Cramele Recaș Orange Wine, Timisului, Romania

(Cramele Recas)

Romanian wine of all colours has, like Georgian wine, come so far since the end of Communism that it’s a shame that most UK coverage still focuses on its ability to provide outstandingly priced commercial wines. A shame, but, especially in the midst of a cost-of-living crisis, inevitable, and we make no apologies for flagging up Romania’s QPR again here, since the reliable Cramele Recaș’ four-way blend is a brilliant bargain beginner’s guide to orange wine for around a tenner a pop.


Rigal Gros Manseng Vin Orange, Vin de France

(Famille Rigal)

Cramele Recaș’ rivals at the lower-priced end of a category that is still resolutely premium include the Georgian Tbilvino and Chile’s Macerao (from Luis Felipe Edwards), while two of the canniest larger producers in the Languedoc-Roussillon, Gerrard Bertrand and Paul Mas, have both tipped their toes in the orange stuff. France (Cahors) is also the home of Cramele Recaș’ most consistent and widely distributed entry-level orange challenger, Rigal, which uses Gros Manseng for its lightly textured tropically tangy easy-drinker.


Testalonga El Bandito Skin-Contact Chenin Blanc, Swartland, South Africa

(Les Caves de Pyrene)

No prizes for guessing where South Africa’s most prominent and convincing orange wines have been produced so far. Swartland’s surfer-dude-hipster, natural-adjacent scene is full of experimental producers working with various lengths of maceration, with Craig Hawkins of Testalonga among those who have done so most successfully and harmoniously. His El Bandito Chenin Blanc gets 10-days of maceration in open-top fermenters before ageing in foudre; the result is beautifully racy, bright and true, with the gentlest of tannic bites.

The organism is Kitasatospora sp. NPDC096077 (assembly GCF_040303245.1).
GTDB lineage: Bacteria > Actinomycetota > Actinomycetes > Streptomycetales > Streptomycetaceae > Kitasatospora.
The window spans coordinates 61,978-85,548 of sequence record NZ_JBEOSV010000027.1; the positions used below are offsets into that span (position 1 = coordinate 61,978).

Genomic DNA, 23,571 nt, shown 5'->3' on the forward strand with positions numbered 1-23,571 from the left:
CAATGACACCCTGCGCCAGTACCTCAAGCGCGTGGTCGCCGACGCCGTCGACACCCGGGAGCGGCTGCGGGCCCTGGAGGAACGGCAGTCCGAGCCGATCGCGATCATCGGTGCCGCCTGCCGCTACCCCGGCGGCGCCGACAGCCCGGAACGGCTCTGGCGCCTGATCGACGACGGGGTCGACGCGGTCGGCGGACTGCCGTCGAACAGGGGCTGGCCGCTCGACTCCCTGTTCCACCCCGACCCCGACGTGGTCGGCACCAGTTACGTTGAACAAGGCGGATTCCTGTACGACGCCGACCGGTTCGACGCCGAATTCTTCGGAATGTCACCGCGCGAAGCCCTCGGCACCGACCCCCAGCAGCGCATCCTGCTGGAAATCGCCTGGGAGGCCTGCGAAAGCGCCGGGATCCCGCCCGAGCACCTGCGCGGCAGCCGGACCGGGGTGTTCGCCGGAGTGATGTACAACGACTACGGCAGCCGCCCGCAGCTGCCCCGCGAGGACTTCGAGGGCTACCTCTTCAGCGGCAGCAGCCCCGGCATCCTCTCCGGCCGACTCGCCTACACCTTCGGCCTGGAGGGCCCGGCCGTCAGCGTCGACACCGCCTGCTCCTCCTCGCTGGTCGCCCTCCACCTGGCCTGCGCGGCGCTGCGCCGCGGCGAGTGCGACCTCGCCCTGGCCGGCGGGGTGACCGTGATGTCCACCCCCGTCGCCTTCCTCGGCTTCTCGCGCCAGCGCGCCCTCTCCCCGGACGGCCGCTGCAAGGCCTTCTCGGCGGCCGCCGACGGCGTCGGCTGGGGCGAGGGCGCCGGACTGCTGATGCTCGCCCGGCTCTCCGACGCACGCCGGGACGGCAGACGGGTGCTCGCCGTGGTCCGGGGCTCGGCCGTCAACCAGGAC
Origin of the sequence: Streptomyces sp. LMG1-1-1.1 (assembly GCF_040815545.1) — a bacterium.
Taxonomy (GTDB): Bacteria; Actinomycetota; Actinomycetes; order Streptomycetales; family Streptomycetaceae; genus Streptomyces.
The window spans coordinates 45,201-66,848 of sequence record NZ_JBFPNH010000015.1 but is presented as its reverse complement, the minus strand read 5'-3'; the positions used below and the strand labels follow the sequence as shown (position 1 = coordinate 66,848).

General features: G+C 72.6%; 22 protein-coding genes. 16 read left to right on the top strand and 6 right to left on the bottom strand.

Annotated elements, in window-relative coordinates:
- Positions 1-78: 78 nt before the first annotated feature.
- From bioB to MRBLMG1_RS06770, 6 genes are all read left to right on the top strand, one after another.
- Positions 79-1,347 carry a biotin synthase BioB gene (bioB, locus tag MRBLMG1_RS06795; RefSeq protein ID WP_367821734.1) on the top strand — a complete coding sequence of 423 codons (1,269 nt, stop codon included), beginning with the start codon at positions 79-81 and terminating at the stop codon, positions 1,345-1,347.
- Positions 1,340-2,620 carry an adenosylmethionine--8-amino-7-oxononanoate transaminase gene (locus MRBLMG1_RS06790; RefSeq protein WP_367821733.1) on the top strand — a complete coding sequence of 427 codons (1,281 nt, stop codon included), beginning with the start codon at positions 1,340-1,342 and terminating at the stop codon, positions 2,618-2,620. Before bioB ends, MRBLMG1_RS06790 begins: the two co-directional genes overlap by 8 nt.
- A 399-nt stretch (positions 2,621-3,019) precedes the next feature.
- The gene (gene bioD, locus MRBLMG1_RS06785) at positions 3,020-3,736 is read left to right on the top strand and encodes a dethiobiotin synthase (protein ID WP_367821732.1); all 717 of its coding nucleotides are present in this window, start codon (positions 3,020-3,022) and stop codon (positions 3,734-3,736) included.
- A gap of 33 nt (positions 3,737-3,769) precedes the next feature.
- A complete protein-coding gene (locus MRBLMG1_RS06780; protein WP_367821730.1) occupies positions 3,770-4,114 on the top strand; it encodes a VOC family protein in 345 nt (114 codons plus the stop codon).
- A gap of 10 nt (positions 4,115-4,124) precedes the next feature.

La Garagista Vinu Jancu Vermont, USA

(Les Caves de Pyrene)

Rather like Australia, many of new-wave California’s best macerated bottles tend not to leave the state (or the States), loved as they are by sommeliers and mailing-list members. Still, the most compelling orange American wine tasted by this correspondent over the past year was from a rather more unexpected source and variety: Vermont’s La Garagista’s Vinu Jancu is made from La Crescent, a cold-hardy variety developed by the University of Minnesota as recently as 2002, and, with its mix of tropical and orchard fruit and ice wine-like febrile acidity, is utterly, brilliantly distinctive.


Viña González Bástias Naranjo, Maule Valley, Chile

(Indigo Wine)

The tinaja, the Spanish-speaking world’s answer to the amphora, has played an important part in changing perceptions of Chilean wine over the past decade, helping to show the country has more to offer than well-made mass-market varietals. Most of the clay action is taking place in the south of the country, in Itata and Maule, where very old vines (in this case Torontel, Moscatel, and País) are given what is, in the region, a traditional treatment of extended (60-day here) maceration for wines where the fragrantly floral meets mouthwateringly controlled bitterness and fine tannins.


Michael Opitz Pinot Gris-Traminer Orange Wine, Burgenland, Austria


With standout practitioners such as Uwe Schiefer, Heinrich, and Maria & Sepp Muster, Austria has one of the world’s most developed and extensive orange wine scenes, with the characteristics that make the country’s best white wines so compelling – that mix of ripe fleshiness, aromatic seductiveness, spiciness and bright incisiveness – all well-suited to a bit of skin-contact seasoning, and all very much present and correct in Michael Opitz’s finely-stitched, perfectly modulated example.